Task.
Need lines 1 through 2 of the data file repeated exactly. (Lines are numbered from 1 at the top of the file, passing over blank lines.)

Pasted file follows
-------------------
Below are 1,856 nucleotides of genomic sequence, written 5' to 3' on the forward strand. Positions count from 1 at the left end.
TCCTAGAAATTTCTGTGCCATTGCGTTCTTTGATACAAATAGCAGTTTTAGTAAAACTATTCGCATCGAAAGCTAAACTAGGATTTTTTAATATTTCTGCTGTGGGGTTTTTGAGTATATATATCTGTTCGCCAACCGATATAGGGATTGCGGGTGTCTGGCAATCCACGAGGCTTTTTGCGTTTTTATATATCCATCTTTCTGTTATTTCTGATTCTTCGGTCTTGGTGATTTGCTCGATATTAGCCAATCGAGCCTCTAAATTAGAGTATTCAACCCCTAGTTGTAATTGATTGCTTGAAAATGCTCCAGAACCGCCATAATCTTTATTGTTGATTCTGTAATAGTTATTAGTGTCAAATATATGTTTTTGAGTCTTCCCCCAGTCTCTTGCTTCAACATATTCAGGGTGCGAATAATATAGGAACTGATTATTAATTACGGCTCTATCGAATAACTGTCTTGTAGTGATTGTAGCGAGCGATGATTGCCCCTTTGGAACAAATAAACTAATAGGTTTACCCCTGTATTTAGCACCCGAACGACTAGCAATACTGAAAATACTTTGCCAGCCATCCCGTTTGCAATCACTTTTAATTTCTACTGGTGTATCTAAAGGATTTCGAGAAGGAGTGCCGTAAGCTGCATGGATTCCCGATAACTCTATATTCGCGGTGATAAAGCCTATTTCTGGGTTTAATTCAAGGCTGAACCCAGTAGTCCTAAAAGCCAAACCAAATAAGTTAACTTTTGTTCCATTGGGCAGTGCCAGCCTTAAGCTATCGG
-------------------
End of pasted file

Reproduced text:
Below are 1,856 nucleotides of genomic sequence, written 5' to 3' on the forward strand. Positions count from 1 at the left end.
TCCTAGAAATTTCTGTGCCATTGCGTTCTTTGATACAAATAGCAGTTTTAGTAAAACTATTCGCATCGAAAGCTAAACTAGGATTTTTTAATATTTCTGCTGTGGGGTTTTTGAGTATATATATCTGTTCGCCAACCGATATAGGGATTGCGGGTGTCTGGCAATCCACGAGGCTTTTTGCGTTTTTATATATCCATCTTTCTGTTATTTCTGATTCTTCGGTCTTGGTGATTTGCTCGATATTAGCCAATCGAGCCTCTAAATTAGAGTATTCAACCCCTAGTTGTAATTGATTGCTTGAAAATGCTCCAGAACCGCCATAATCTTTATTGTTGATTCTGTAATAGTTATTAGTGTCAAATATATGTTTTTGAGTCTTCCCCCAGTCTCTTGCTTCAACATATTCAGGGTGCGAATAATATAGGAACTGATTATTAATTACGGCTCTATCGAATAACTGTCTTGTAGTGATTGTAGCGAGCGATGATTGCCCCTTTGGAACAAATAAACTAATAGGTTTACCCCTGTATTTAGCACCCGAACGACTAGCAATACTGAAAATACTTTGCCAGCCATCCCGTTTGCAATCACTTTTAATTTCTACTGGTGTATCTAAAGGATTTCGAGAAGGAGTGCCGTAAGCTGCATGGATTCCCGATAACTCTATATTCGCGGTGATAAAGCCTATTTCTGGGTTTAATTCAAGGCTGAACCCAGTAGTCCTAAAAGCCAAACCAAATAAGTTAACTTTTGTTCCATTGGGCAGTGCCAGCCTTAAGCTATCGG